“We take these actions based on evidence in the record as well as longstanding concerns from the executive and legislative branches,” said FCC Chairman Ajit Pai in a statement. “Both companies have close ties to China’s Communist government and military apparatus. Both companies are subject to Chinese laws broadly obligating them to cooperate with any request from the country’s intelligence services and to keep those requests secret. Both companies have engaged in conduct like intellectual property theft, bribery, and corruption.”

The Chinese companies have faced federal scrutiny for years, and vague suspicions of selling compromised hardware that the government there could take advantage of, but it was only at the beginning of 2019 that things began to heat up with the controversial arrest of Huawei CFO Meng Wanzhou. The companies, it hardly needs mentioning, have vehemently denied all allegations.

Increasingly complicated relations between China and the U.S. generally compounded the difficulty of ZTE and Huawei operating in the States, as well as selling to or purchasing from American companies.

The FCC’s new rule was actually proposed well before things escalated, a fact that Commissioner Jessica Rosenworcel, though she supported the measure, emphasized.

“This is not hard,” she wrote in a statement accompanying the new rule. “It should not have taken us eighteen months to reach the conclusion that federal funds should not be used to purchase equipment that undermines national security.”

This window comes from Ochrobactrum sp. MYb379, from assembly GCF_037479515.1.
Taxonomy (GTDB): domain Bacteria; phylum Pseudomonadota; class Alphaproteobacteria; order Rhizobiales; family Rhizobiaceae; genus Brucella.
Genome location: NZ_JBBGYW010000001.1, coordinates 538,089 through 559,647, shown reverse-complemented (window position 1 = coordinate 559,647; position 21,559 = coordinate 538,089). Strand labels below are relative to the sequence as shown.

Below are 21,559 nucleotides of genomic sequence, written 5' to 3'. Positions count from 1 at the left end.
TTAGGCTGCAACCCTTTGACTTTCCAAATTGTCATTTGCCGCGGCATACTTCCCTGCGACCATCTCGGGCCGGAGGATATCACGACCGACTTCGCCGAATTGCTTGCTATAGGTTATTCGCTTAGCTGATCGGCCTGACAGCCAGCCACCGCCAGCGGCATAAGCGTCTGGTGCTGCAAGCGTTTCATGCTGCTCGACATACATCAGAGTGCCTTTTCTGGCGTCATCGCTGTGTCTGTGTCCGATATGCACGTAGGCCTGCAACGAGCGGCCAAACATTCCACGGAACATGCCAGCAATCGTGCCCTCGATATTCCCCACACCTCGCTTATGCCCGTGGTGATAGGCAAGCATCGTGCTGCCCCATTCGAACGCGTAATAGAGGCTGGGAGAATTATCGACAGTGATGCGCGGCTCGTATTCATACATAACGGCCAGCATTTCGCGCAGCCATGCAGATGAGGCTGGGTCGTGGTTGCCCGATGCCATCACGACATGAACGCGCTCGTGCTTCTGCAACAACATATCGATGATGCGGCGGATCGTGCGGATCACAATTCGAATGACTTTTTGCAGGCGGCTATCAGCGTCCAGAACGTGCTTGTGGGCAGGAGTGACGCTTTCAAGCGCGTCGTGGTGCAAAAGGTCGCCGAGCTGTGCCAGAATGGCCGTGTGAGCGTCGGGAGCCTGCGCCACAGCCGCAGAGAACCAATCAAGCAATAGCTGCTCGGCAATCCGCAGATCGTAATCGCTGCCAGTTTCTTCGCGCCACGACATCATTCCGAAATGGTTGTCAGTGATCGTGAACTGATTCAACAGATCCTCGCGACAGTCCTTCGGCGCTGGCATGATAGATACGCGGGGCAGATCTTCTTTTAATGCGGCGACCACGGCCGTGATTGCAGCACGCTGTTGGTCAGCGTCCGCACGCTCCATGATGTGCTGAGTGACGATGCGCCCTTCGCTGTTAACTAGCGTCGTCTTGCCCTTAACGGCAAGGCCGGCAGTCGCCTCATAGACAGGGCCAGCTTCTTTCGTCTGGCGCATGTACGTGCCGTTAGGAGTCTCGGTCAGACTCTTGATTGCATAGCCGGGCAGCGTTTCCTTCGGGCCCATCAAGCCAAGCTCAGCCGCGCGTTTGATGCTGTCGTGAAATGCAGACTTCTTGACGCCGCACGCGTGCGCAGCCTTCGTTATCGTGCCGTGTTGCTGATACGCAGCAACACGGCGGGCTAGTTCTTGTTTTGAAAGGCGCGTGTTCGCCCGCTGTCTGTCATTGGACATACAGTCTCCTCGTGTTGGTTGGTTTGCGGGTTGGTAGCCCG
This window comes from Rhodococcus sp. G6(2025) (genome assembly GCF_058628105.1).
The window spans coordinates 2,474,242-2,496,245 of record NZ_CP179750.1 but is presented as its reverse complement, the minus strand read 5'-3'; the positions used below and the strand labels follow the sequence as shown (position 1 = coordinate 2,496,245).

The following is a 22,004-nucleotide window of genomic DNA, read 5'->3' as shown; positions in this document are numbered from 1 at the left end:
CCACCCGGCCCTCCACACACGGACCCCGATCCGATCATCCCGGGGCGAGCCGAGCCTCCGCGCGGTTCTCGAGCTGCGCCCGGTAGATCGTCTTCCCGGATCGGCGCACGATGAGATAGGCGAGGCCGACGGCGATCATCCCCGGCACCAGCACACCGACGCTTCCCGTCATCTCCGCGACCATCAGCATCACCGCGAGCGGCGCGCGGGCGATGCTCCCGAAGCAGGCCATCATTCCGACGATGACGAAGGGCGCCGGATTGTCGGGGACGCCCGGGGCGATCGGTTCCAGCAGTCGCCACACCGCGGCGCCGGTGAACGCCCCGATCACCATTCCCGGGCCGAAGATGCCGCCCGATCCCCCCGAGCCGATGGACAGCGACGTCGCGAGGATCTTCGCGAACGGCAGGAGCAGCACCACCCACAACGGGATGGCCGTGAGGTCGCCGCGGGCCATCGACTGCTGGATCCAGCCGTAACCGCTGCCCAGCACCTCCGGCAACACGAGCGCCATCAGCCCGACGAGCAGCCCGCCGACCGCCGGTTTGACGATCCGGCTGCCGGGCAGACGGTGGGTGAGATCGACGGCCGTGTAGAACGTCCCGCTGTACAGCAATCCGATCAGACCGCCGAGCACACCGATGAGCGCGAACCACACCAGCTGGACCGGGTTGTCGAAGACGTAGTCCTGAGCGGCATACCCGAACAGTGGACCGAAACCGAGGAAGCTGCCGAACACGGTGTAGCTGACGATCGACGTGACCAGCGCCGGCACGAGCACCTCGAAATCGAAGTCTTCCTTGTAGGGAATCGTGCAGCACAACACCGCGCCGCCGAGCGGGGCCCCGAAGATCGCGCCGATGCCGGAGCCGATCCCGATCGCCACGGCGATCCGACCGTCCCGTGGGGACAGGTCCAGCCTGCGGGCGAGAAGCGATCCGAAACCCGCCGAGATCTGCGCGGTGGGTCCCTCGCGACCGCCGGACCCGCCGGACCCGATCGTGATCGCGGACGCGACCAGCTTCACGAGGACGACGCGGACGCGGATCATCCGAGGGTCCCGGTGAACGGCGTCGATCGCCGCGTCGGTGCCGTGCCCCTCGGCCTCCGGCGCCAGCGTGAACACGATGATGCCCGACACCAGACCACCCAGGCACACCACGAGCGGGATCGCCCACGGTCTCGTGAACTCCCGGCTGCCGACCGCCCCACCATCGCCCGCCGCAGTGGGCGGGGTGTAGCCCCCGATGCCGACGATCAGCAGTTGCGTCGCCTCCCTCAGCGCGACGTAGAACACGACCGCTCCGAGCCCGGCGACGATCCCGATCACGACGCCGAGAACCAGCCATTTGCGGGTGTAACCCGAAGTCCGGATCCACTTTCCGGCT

Working out the details may have been difficult, however, given the generally chaotic state of the federal government right now. For instance, one month this summer it was going to be illegal for U.S. firms to sell their products to Huawei — and then it wasn’t. Just yesterday several senators wrote to protest the Department of Commerce issuing licenses to firms doing business with Huawei.

Another proposal discussed today but not yet adopted would require companies that receive USF funds to remove equipment from those companies that they may have already installed.

Admittedly it may be a financial burden for smaller carriers to comply with these rules. There’s a plan for that, though, as Chairman Pai explained: “To mitigate the financial impact of this requirement, particularly on small, rural carriers, we propose to establish a reimbursement program to help offset the cost of transitioning to more trusted vendors.”

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Microsoft’s HoloLens 2 starts shipping

Posted by | augmented reality, Australia, barcelona, Canada, China, Computer Vision, computing, France, Gadgets, Germany, hardware, head-mounted displays, holography, hololens 2, ireland, Japan, machine learning, Microsoft, microsoft hardware, Microsoft HoloLens, Microsoft Ignite 2019, mixed reality, New Zealand, United Kingdom, Windows 10 | No Comments

Earlier this year, at Mobile World Congress in Barcelona, Microsoft announced the second generation of its HoloLens augmented reality visor. Today, the $3,500 HoloLens 2 is going on sale in the United States, Japan, China, Germany, Canada, United Kingdom, Ireland, France, Australia and New Zealand, the same countries where it was previously available for pre-order.

Ahead of the launch, I got to spend some time with the latest model after a brief demo in Barcelona earlier this year. Users will immediately notice the larger field of view, which still doesn’t cover your full field of view, but offers a far better experience compared to the first version (where you often felt like you were looking at the virtual objects through a stamp-sized window).

The team also greatly enhanced the overall feel of wearing the device. It’s not light, at 1.3 pounds, but with the front visor that flips up and the new mounting system it is far more comfortable.

In regular use, existing users will also immediately notice the new gestures for opening the Start menu (this is Windows 10, after all). Instead of a “bloom” gesture, which often resulted in false positives, you now simply tap on the palm of your hand, where a Microsoft logo now appears when you look at it.